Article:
By Geoffrey Smith
October 19, 2017

Lloyd Blankfein doesn’t do Twitter often, but when he does, he does it good.

The Goldman Sachs CEO indulged in some sharp trolling of the U.K. government Thursday, with an implicit threat to move a big chunk of his business away from London to Germany if it doesn’t get cut a deal soon with the EU over the terms of Brexit.

“Just left Frankfurt. Great meetings, great weather, really enjoyed it,” Blankfein tweeted, setting himself up the punchline: “Good, because I’ll be spending a lot more time there.”

Goldman signed a lease on around 100,000 square feet of office space in Frankfurt two weeks ago, a move that it admitted was motivated in part by the fear that it could have to relocate hundreds of jobs to other centers in the EU when U.K.-based banks lose their (currently unlimited) access to the European market in March 2019.

Read: London’s House Prices Are Falling at Their Fastest Rate Since the Financial Crisis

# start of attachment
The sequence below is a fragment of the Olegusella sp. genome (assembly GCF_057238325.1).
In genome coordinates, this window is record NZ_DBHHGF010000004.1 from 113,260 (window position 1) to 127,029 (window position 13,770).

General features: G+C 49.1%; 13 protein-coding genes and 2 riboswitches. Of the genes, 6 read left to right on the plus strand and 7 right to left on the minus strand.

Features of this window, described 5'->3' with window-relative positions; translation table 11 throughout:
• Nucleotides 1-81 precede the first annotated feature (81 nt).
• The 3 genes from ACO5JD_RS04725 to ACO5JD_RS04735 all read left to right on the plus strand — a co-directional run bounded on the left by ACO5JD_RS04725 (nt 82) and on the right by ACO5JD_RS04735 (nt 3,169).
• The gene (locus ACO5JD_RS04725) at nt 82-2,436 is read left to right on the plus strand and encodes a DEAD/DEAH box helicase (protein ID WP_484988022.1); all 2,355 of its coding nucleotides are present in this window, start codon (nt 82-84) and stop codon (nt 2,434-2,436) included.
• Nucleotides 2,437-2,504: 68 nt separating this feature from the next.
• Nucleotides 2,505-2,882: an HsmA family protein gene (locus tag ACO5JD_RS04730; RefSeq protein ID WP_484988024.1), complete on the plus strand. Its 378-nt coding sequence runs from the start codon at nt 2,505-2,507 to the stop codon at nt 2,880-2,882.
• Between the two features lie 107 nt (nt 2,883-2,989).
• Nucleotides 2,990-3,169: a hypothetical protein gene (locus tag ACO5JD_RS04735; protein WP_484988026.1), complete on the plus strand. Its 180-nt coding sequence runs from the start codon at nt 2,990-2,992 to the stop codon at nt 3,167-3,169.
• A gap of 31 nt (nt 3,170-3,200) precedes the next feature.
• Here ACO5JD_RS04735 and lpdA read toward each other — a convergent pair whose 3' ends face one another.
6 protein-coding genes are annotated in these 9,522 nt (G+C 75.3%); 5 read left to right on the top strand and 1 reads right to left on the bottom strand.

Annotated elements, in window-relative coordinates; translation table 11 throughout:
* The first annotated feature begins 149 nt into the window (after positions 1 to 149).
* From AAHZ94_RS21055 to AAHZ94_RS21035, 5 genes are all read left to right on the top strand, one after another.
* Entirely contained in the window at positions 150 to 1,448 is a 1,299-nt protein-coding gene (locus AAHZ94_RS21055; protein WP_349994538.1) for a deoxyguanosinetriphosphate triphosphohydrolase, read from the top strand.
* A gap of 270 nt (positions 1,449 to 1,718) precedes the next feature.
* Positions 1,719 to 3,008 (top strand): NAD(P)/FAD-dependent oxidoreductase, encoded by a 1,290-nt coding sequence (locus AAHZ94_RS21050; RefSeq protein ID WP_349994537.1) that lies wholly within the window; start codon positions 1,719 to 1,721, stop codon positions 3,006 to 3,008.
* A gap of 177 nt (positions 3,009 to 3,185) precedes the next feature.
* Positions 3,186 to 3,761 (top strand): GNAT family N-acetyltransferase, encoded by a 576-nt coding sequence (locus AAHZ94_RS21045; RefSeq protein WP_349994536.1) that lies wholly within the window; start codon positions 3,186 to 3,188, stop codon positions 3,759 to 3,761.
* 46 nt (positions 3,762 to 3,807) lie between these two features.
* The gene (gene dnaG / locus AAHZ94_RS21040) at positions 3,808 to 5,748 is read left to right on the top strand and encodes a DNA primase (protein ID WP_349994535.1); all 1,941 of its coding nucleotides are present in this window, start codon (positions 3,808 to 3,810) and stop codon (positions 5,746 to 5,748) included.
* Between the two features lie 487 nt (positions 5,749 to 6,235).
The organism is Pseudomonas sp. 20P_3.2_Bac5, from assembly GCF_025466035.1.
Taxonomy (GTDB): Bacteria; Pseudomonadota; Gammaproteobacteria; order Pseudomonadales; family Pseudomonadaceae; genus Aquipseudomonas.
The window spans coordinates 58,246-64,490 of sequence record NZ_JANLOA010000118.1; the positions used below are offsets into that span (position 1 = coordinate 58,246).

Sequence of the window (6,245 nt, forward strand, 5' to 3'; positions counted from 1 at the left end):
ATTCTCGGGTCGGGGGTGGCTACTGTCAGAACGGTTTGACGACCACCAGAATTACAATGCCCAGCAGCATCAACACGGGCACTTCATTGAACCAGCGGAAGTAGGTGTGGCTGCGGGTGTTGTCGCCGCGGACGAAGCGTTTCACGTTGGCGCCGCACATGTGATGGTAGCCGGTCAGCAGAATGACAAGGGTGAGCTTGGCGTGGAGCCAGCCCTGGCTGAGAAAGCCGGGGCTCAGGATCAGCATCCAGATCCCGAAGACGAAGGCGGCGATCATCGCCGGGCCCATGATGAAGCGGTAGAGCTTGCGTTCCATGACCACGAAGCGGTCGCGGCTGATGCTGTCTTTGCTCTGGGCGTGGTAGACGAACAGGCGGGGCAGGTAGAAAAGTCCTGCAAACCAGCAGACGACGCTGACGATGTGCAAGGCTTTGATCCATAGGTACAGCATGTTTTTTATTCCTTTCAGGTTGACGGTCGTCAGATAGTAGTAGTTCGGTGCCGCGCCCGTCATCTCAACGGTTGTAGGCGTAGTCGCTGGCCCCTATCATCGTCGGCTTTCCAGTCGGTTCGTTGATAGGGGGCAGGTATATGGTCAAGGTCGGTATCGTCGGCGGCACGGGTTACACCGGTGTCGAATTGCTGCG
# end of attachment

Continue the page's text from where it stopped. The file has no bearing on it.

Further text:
“This expanded office space will allow us to grow our operations in Germany to continue serving our clients, as well as provide us with the space to execute on our Brexit contingency plan as needed,” the London Evening Standard quoted a Goldman spokesman as saying at the time.

Blankfein’s intervention comes at a particularly awkward time for British Prime Minister Theresa May. The EU is refusing to talk about trading arrangements post-2019—including market access for the U.K.’s huge financial services industry—until “sufficient progress” is made on agreeing a financial settlement for the U.K.’s remaining obligations. Talks on a settlement broke down last week.

Read: The London Stock Exchange’s CEO Will Leave on the Eve of Brexit

May had proposed a two-year “implementation phase” in a speech in September that would effectively have left the current rules in place until 2021. She implicitly attached a promise of 20 billion euros—in line with the U.K.’s current contribution to the EU—to that offer. However, it still met with a frosty reception from EU officials.

Her room for maneuver is limited on both sides: she can’t offer the EU more generous terms without enraging the right-wing of her party, which believes that the EU can be pressured into a better outcome, while the centrist wing of her party is equally opposed to a “no-deal” Brexit that would reintroduce customs checks and import tariffs overnight, while leaving the whole legal basis for trade in services in limbo.

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